Quakers never cared much for music, but the city has nonetheless musically flourished into international fame. At the same time, quarrels and internal battles have also been world class.
In no particular order, here are the author's own favorites.
Philadelphia Reflections (6)
New topic 2017-02-06 21:23:28 description
There's a growing sense of alarm among loyalist Philadelphians that the Mummer's Parade may be in decline, possibly even in a fatal spiral of decline. Only 10,000 people participate in this folk ritual, while a few decades ago 25,000 people were participants of some sort. A great many people who don't participate, and don't attend, are having a lot to say about whose fault it is.
Much of the commentary is contradictory. The consensus among participants is that moving the parade from Broad to Market Streets, and then back again to Broad Street, somehow broke some vital strands of tradition. On the contrary, say some former viewers, the problem is that once you have seen the Mummers, you have seen them; there's no variety. If you take either argument seriously, you have to conclude that what seems appealing to the participants - continuity and stability - unfortunately turns off the spectators. If that's the situation it's hard to know how the parade ever got popular in the first place. So one or the other of these comments are wrong, maybe both are wrong. Unless both are right but insignificant, not the root of the issue.
Where everyone agrees is that the parade on New Year's Day is too doggone cold. Years ago the leaders tried to shift the parade to the Fourth of July, since in fact, it may have originally begun as an Independence Day celebration. What we now call "comics" were then called "shooters", because they carried and shot off guns. Since alcohol has always been an important attraction for these parades, it is easy to imagine the concern of the Quaker City about drunks lurching around the streets, firing real weapons. With the coming and going of Prohibition, sales of liquor on the street vanished, although there remains plenty of evidence it is still popular. On a political-social level somehow it is possible to sell beer at baseball games, whereas it is almost politically inconceivable to sell beer, or hot toddies, on Broad Street. No one could argue with a straight face that alcohol violates tradition.
As for that doggone cold, it isn't any colder today than it was when the Mummers parade was thronged, is it? Well, yes, it's a lot colder. Skyscrapers cast dark shadows at the end of short winter days. And tall buildings block the wind at their tops, with the wind then scooting down the side of the building to the sidewalk. That's the "Marilyn Monroe effect," and it's plenty real. So, it has to be noted that the parade migrated up from South Philadelphia to center city, at the same time center city became climatically inhospitable. To get a little technical, there's also the "sundown wind." As the shadow of nightfall moves from East to West, the warm air in the sunlit area rises up over the cold air in the darker region, creating a sundown wind. Add to this the early sunset of winter, throw the sundown wind against skyscrapers, and it's time to go home. To television.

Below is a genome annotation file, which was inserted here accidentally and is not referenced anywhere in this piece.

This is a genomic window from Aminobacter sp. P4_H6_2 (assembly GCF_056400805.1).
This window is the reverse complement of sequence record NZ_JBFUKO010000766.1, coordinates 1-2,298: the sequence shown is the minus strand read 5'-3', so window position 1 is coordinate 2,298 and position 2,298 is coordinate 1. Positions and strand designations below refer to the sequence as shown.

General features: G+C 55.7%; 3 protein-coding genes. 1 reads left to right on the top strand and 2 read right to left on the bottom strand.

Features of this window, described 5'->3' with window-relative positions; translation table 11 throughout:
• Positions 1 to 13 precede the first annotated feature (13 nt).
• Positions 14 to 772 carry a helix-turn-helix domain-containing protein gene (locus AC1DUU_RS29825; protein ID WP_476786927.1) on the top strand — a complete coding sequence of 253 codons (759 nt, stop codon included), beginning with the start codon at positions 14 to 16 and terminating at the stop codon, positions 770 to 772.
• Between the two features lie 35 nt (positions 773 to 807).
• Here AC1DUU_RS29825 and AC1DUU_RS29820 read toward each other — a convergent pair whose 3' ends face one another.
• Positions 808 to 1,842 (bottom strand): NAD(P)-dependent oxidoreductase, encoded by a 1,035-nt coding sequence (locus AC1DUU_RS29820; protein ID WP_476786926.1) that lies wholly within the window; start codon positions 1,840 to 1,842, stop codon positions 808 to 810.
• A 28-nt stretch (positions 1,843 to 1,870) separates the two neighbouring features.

It's my view that television, which I never watch, by the way, has a lot to answer for in the deterioration of the Mummers parade. If people who never watch the Mummers parade are allowed to criticize it, surely people who never watch television are also entitled to some surly comment. Back in the fifties and sixties, getting featured on television was a big thrill for the mummers. If the cameramen preferred performance in one place so they needn't move their equipment, their request was eagerly agreed to. There might even have been the prospect of big bucks since everyone knows show biz commands top dollar. Let 'em perform at City Hall, where the judges can keep warm on elevated benches, and politicians can accidentally walk in front of the cameras. But notice that all of the successors in the parade line are backed up from City Hall to Locust street, not performing for the sidewalks. And all of the performers, having strutted their stuff at City Hall will then disband, instead of continuing up to Vine Street, as they once did. It's no longer a parade, it's a performance at City Hall. For television, you might say, except that television has used up the material and is abandoning it.
For completeness, we should mention the bad luck of snow and rain for a few years in a row. And the discomfort with blackface, but the absence of black people. The absence of Jewish and Oriental brigades in an ethnic extravaganza deserves notice. You will occasionally see people at Philadelphia upper-crust dances showing off the Mummers Strut, but you aren't likely to see that on Chinese New Years. Whether newer ethnic groups were excluded from participation by the hard-core South Philadelphia Italian, Polish and Irish groups is not immediately obvious. In fact, it could well be the reverse, a sour-grapes rejection by the newer arrivals or their leaders. But all such sullen opinions are somehow unsatisfying, particularly when the parade retains such a noticeable tolerance for transvestite behavior.
My main suspect for the culprit of the parade's decline is television. It was sure a nice parade before that thing came along. The leaders of the mummers' parade must either find a way to cope with the monster or - fuhgeddaboutit.
Originally published: Thursday, January 30, 1997; most-recently modified: Tuesday, June 04, 2019
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